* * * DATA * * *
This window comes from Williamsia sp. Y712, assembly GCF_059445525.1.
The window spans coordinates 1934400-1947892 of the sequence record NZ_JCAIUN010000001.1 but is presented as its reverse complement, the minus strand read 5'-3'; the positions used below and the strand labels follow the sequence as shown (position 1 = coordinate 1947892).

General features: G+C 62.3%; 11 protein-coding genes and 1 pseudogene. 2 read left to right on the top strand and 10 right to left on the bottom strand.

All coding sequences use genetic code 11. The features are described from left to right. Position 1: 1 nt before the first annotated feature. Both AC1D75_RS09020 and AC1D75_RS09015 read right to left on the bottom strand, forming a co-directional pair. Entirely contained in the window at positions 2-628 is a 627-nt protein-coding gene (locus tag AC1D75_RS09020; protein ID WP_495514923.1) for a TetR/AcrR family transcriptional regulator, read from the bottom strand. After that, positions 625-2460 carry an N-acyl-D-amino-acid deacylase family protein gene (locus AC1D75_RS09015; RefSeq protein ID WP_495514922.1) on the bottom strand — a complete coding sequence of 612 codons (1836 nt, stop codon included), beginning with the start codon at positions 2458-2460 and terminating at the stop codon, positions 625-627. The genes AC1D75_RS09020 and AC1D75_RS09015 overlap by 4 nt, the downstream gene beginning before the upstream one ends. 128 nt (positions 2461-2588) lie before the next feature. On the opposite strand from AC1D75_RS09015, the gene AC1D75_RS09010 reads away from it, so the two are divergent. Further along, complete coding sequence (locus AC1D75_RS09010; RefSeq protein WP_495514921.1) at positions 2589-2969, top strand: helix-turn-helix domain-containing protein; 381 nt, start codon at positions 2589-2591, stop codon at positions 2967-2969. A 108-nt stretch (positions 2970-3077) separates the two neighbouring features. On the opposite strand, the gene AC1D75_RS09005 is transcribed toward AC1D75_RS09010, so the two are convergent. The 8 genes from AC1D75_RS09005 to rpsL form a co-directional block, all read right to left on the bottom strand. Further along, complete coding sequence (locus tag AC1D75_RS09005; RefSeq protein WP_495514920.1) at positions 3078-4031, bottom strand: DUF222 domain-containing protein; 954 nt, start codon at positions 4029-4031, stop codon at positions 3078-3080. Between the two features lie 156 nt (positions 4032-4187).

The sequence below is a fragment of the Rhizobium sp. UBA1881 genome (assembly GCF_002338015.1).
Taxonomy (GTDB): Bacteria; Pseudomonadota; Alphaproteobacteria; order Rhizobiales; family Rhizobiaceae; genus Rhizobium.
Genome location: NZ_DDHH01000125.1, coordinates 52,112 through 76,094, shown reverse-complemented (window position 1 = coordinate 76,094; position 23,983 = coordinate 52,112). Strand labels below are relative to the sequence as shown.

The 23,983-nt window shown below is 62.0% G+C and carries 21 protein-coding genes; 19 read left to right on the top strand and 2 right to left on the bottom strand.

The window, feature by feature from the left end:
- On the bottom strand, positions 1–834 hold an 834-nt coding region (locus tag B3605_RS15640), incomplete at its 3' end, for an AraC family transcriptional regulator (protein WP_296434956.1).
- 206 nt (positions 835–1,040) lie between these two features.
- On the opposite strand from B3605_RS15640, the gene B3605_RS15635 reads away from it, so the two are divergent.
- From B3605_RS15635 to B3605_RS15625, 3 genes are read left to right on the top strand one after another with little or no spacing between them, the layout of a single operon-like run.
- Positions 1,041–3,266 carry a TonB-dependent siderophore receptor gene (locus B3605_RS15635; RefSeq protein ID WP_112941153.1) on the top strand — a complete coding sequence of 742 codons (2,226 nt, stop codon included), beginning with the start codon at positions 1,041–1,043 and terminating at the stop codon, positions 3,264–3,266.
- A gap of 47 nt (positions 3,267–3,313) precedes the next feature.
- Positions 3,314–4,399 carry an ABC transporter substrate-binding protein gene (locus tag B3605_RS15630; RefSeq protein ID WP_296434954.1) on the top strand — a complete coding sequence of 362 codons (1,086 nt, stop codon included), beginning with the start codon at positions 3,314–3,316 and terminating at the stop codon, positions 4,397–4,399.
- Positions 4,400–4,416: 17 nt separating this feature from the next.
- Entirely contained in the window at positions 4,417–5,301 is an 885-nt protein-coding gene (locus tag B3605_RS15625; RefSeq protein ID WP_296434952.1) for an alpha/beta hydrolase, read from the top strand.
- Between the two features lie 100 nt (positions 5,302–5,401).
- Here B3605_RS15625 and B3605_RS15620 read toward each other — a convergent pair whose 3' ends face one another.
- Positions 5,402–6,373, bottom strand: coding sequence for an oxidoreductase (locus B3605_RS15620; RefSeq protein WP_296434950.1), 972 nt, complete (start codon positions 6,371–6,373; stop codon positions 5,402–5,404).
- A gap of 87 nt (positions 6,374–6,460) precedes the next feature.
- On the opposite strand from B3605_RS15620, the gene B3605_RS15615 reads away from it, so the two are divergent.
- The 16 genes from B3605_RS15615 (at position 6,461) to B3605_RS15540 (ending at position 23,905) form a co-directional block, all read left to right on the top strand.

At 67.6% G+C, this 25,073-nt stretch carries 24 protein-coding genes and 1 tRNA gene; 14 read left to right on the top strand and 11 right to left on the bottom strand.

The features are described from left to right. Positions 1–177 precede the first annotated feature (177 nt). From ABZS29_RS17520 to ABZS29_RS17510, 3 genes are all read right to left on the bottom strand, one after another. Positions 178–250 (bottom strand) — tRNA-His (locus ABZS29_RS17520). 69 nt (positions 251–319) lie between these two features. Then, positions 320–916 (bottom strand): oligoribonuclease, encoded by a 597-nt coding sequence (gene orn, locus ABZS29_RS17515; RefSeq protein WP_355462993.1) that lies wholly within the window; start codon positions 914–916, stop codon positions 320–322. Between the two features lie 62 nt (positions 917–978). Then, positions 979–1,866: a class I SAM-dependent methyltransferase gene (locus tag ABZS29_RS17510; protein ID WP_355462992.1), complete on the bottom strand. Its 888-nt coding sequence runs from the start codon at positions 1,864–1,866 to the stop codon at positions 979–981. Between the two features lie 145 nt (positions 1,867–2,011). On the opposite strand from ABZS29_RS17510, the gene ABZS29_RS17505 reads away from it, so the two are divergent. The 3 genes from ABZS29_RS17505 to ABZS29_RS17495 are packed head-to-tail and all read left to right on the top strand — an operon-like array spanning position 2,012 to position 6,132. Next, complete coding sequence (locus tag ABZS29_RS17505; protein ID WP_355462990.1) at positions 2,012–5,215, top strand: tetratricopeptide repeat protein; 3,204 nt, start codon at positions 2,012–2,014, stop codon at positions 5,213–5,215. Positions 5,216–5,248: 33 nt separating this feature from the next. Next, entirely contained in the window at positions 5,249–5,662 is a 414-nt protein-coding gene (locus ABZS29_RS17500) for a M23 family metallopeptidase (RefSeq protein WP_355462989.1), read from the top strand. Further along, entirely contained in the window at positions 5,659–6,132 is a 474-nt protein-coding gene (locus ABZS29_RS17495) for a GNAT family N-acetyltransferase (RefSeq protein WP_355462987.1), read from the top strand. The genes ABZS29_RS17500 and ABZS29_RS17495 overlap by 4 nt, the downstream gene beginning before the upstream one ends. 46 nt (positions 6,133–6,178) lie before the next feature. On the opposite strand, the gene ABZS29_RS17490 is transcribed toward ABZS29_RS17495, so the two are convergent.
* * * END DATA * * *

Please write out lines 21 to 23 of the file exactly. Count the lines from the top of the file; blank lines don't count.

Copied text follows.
- Positions 5,402–6,373, bottom strand: coding sequence for an oxidoreductase (locus B3605_RS15620; RefSeq protein WP_296434950.1), 972 nt, complete (start codon positions 6,371–6,373; stop codon positions 5,402–5,404).
- A gap of 87 nt (positions 6,374–6,460) precedes the next feature.
- On the opposite strand from B3605_RS15620, the gene B3605_RS15615 reads away from it, so the two are divergent.